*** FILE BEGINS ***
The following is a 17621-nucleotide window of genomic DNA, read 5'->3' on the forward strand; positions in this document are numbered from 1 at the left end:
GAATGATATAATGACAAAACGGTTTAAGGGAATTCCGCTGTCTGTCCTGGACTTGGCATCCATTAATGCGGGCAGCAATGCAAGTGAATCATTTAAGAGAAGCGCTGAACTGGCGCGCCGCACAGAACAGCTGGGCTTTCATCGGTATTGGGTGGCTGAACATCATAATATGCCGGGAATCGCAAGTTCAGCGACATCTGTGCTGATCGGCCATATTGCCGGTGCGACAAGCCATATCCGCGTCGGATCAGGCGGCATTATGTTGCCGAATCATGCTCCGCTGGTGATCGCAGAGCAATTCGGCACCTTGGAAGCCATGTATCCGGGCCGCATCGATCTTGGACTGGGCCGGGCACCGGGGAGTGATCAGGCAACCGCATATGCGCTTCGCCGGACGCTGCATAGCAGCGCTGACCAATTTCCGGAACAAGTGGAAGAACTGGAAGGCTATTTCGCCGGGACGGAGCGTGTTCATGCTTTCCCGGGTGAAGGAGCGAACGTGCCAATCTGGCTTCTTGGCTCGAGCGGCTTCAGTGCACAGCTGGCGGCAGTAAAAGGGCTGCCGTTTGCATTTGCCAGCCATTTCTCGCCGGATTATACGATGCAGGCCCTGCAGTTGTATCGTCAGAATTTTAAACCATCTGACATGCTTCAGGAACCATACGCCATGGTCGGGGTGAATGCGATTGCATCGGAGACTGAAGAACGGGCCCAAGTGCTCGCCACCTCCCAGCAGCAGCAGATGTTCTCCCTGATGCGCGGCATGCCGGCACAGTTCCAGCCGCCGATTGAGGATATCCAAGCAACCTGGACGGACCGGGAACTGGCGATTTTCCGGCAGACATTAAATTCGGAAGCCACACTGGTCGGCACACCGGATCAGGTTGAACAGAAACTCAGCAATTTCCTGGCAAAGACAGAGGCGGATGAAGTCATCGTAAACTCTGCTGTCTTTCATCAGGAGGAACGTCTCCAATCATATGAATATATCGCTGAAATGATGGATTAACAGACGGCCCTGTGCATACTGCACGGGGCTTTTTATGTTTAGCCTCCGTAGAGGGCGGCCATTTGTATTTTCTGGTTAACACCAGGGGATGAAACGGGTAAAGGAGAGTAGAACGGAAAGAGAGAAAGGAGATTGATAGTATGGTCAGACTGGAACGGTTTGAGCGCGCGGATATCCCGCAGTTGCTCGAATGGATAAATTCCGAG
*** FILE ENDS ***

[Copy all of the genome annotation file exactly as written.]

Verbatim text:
The following is a 17621-nucleotide window of genomic DNA, read 5'->3' on the forward strand; positions in this document are numbered from 1 at the left end:
GAATGATATAATGACAAAACGGTTTAAGGGAATTCCGCTGTCTGTCCTGGACTTGGCATCCATTAATGCGGGCAGCAATGCAAGTGAATCATTTAAGAGAAGCGCTGAACTGGCGCGCCGCACAGAACAGCTGGGCTTTCATCGGTATTGGGTGGCTGAACATCATAATATGCCGGGAATCGCAAGTTCAGCGACATCTGTGCTGATCGGCCATATTGCCGGTGCGACAAGCCATATCCGCGTCGGATCAGGCGGCATTATGTTGCCGAATCATGCTCCGCTGGTGATCGCAGAGCAATTCGGCACCTTGGAAGCCATGTATCCGGGCCGCATCGATCTTGGACTGGGCCGGGCACCGGGGAGTGATCAGGCAACCGCATATGCGCTTCGCCGGACGCTGCATAGCAGCGCTGACCAATTTCCGGAACAAGTGGAAGAACTGGAAGGCTATTTCGCCGGGACGGAGCGTGTTCATGCTTTCCCGGGTGAAGGAGCGAACGTGCCAATCTGGCTTCTTGGCTCGAGCGGCTTCAGTGCACAGCTGGCGGCAGTAAAAGGGCTGCCGTTTGCATTTGCCAGCCATTTCTCGCCGGATTATACGATGCAGGCCCTGCAGTTGTATCGTCAGAATTTTAAACCATCTGACATGCTTCAGGAACCATACGCCATGGTCGGGGTGAATGCGATTGCATCGGAGACTGAAGAACGGGCCCAAGTGCTCGCCACCTCCCAGCAGCAGCAGATGTTCTCCCTGATGCGCGGCATGCCGGCACAGTTCCAGCCGCCGATTGAGGATATCCAAGCAACCTGGACGGACCGGGAACTGGCGATTTTCCGGCAGACATTAAATTCGGAAGCCACACTGGTCGGCACACCGGATCAGGTTGAACAGAAACTCAGCAATTTCCTGGCAAAGACAGAGGCGGATGAAGTCATCGTAAACTCTGCTGTCTTTCATCAGGAGGAACGTCTCCAATCATATGAATATATCGCTGAAATGATGGATTAACAGACGGCCCTGTGCATACTGCACGGGGCTTTTTATGTTTAGCCTCCGTAGAGGGCGGCCATTTGTATTTTCTGGTTAACACCAGGGGATGAAACGGGTAAAGGAGAGTAGAACGGAAAGAGAGAAAGGAGATTGATAGTATGGTCAGACTGGAACGGTTTGAGCGCGCGGATATCCCGCAGTTGCTCGAATGGATAAATTCCGAG